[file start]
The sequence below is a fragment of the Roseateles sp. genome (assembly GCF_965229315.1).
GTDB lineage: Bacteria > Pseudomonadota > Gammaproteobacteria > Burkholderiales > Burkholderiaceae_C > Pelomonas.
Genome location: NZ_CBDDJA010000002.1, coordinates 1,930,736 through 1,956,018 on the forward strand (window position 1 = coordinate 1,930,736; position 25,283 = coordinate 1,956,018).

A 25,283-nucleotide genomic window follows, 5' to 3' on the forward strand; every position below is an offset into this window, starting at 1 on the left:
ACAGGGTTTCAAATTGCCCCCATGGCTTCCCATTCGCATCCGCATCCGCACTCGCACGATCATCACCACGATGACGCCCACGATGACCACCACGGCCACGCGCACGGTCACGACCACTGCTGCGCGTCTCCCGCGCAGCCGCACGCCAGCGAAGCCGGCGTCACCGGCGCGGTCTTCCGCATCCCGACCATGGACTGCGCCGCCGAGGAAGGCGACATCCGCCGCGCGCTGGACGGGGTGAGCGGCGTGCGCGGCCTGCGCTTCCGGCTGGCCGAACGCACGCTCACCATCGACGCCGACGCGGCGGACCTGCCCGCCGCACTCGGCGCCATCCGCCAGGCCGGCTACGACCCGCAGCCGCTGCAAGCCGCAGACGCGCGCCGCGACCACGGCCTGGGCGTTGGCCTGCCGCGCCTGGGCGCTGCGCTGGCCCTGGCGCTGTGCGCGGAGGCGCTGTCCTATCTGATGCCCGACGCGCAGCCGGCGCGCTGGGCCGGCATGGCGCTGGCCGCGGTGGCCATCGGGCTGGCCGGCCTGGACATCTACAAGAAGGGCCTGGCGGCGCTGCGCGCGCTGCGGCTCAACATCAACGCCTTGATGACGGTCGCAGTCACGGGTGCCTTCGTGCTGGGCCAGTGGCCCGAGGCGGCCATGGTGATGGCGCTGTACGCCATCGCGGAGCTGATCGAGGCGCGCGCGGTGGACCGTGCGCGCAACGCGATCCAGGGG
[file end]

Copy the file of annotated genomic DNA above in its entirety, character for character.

The sequence below is a fragment of the Roseateles sp. genome (assembly GCF_965229315.1).
GTDB lineage: Bacteria > Pseudomonadota > Gammaproteobacteria > Burkholderiales > Burkholderiaceae_C > Pelomonas.
Genome location: NZ_CBDDJA010000002.1, coordinates 1,930,736 through 1,956,018 on the forward strand (window position 1 = coordinate 1,930,736; position 25,283 = coordinate 1,956,018).

A 25,283-nucleotide genomic window follows, 5' to 3' on the forward strand; every position below is an offset into this window, starting at 1 on the left:
ACAGGGTTTCAAATTGCCCCCATGGCTTCCCATTCGCATCCGCATCCGCACTCGCACGATCATCACCACGATGACGCCCACGATGACCACCACGGCCACGCGCACGGTCACGACCACTGCTGCGCGTCTCCCGCGCAGCCGCACGCCAGCGAAGCCGGCGTCACCGGCGCGGTCTTCCGCATCCCGACCATGGACTGCGCCGCCGAGGAAGGCGACATCCGCCGCGCGCTGGACGGGGTGAGCGGCGTGCGCGGCCTGCGCTTCCGGCTGGCCGAACGCACGCTCACCATCGACGCCGACGCGGCGGACCTGCCCGCCGCACTCGGCGCCATCCGCCAGGCCGGCTACGACCCGCAGCCGCTGCAAGCCGCAGACGCGCGCCGCGACCACGGCCTGGGCGTTGGCCTGCCGCGCCTGGGCGCTGCGCTGGCCCTGGCGCTGTGCGCGGAGGCGCTGTCCTATCTGATGCCCGACGCGCAGCCGGCGCGCTGGGCCGGCATGGCGCTGGCCGCGGTGGCCATCGGGCTGGCCGGCCTGGACATCTACAAGAAGGGCCTGGCGGCGCTGCGCGCGCTGCGGCTCAACATCAACGCCTTGATGACGGTCGCAGTCACGGGTGCCTTCGTGCTGGGCCAGTGGCCCGAGGCGGCCATGGTGATGGCGCTGTACGCCATCGCGGAGCTGATCGAGGCGCGCGCGGTGGACCGTGCGCGCAACGCGATCCAGGGG